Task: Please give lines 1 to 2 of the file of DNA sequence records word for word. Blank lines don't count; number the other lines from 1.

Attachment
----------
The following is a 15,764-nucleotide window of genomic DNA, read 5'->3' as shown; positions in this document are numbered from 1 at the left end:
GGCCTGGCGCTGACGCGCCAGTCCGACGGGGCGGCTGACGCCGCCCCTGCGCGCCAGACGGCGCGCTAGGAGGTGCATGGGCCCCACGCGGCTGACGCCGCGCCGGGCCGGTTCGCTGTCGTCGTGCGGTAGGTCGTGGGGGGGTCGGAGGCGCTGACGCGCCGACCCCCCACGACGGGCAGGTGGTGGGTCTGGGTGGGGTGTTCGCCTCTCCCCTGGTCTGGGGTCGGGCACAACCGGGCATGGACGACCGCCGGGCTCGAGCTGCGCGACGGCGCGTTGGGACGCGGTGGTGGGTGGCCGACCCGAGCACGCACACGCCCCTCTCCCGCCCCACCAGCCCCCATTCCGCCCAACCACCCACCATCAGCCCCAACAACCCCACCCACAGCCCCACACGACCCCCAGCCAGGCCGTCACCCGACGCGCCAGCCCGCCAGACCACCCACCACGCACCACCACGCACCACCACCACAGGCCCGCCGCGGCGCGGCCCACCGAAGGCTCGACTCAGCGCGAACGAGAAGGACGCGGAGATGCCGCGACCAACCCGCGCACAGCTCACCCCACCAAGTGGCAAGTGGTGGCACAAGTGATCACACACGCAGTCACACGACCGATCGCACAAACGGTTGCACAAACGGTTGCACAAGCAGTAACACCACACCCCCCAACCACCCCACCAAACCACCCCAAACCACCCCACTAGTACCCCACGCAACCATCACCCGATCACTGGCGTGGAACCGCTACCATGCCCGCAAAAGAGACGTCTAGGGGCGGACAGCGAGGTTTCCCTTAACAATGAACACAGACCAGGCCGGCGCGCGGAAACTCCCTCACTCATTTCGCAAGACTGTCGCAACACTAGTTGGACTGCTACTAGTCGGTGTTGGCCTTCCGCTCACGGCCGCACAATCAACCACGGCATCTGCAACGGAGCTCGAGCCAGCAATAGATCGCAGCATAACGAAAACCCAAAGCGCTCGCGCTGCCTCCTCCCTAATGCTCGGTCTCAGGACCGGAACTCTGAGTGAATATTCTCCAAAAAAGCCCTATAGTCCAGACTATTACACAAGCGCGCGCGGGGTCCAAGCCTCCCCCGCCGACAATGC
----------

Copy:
The following is a 15,764-nucleotide window of genomic DNA, read 5'->3' as shown; positions in this document are numbered from 1 at the left end:
GGCCTGGCGCTGACGCGCCAGTCCGACGGGGCGGCTGACGCCGCCCCTGCGCGCCAGACGGCGCGCTAGGAGGTGCATGGGCCCCACGCGGCTGACGCCGCGCCGGGCCGGTTCGCTGTCGTCGTGCGGTAGGTCGTGGGGGGGTCGGAGGCGCTGACGCGCCGACCCCCCACGACGGGCAGGTGGTGGGTCTGGGTGGGGTGTTCGCCTCTCCCCTGGTCTGGGGTCGGGCACAACCGGGCATGGACGACCGCCGGGCTCGAGCTGCGCGACGGCGCGTTGGGACGCGGTGGTGGGTGGCCGACCCGAGCACGCACACGCCCCTCTCCCGCCCCACCAGCCCCCATTCCGCCCAACCACCCACCATCAGCCCCAACAACCCCACCCACAGCCCCACACGACCCCCAGCCAGGCCGTCACCCGACGCGCCAGCCCGCCAGACCACCCACCACGCACCACCACGCACCACCACCACAGGCCCGCCGCGGCGCGGCCCACCGAAGGCTCGACTCAGCGCGAACGAGAAGGACGCGGAGATGCCGCGACCAACCCGCGCACAGCTCACCCCACCAAGTGGCAAGTGGTGGCACAAGTGATCACACACGCAGTCACACGACCGATCGCACAAACGGTTGCACAAACGGTTGCACAAGCAGTAACACCACACCCCCCAACCACCCCACCAAACCACCCCAAACCACCCCACTAGTACCCCACGCAACCATCACCCGATCACTGGCGTGGAACCGCTACCATGCCCGCAAAAGAGACGTCTAGGGGCGGACAGCGAGGTTTCCCTTAACAATGAACACAGACCAGGCCGGCGCGCGGAAACTCCCTCACTCATTTCGCAAGACTGTCGCAACACTAGTTGGACTGCTACTAGTCGGTGTTGGCCTTCCGCTCACGGCCGCACAATCAACCACGGCATCTGCAACGGAGCTCGAGCCAGCAATAGATCGCAGCATAACGAAAACCCAAAGCGCTCGCGCTGCCTCCTCCCTAATGCTCGGTCTCAGGACCGGAACTCTGAGTGAATATTCTCCAAAAAAGCCCTATAGTCCAGACTATTACACAAGCGCGCGCGGGGTCCAAGCCTCCCCCGCCGACAATGC